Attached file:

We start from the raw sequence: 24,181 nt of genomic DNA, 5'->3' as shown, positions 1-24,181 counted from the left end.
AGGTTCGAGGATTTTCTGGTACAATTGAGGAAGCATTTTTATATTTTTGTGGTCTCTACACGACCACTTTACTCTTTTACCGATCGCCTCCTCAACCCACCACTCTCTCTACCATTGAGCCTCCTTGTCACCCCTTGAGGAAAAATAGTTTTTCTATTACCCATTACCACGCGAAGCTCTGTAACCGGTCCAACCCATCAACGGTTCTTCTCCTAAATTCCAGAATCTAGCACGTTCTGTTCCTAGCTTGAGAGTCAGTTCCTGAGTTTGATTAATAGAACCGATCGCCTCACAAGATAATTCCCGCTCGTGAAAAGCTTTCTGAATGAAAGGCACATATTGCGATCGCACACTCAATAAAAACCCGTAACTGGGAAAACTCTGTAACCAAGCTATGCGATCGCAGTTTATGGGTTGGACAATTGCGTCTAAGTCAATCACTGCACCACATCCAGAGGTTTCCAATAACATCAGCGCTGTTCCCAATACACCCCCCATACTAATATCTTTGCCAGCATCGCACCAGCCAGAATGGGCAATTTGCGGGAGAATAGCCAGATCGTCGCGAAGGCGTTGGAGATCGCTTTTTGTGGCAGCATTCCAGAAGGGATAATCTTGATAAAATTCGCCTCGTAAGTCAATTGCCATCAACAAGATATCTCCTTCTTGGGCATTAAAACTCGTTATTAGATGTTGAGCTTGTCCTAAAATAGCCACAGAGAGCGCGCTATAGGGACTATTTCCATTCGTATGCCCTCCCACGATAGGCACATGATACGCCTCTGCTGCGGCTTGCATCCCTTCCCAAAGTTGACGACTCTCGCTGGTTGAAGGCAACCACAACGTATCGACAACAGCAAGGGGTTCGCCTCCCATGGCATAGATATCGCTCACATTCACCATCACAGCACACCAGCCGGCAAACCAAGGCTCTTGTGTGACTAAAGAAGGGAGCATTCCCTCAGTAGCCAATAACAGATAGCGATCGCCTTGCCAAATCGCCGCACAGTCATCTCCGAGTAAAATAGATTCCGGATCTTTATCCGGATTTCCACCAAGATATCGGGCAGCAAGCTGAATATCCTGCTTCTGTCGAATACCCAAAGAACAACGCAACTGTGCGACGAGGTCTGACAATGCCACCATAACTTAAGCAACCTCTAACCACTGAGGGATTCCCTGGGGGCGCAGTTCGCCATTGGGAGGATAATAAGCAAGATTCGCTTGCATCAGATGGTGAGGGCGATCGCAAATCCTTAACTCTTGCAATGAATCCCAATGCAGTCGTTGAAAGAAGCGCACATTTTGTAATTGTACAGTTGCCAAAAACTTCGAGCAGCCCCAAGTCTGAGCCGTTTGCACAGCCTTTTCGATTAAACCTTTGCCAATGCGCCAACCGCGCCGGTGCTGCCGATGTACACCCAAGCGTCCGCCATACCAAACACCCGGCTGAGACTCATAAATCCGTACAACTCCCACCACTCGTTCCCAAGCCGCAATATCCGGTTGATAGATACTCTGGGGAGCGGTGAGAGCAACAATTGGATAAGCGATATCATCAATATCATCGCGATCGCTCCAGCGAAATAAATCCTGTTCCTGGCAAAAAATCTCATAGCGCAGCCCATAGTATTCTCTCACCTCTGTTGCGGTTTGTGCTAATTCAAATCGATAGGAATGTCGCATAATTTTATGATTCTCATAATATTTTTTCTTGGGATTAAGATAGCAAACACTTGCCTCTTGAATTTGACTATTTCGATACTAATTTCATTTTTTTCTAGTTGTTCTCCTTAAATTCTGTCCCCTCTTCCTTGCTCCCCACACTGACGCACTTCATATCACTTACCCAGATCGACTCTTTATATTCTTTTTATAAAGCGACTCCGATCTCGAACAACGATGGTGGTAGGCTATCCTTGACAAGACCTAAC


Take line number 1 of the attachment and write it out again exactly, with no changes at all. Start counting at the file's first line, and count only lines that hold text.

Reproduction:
We start from the raw sequence: 24,181 nt of genomic DNA, 5'->3' as shown, positions 1-24,181 counted from the left end.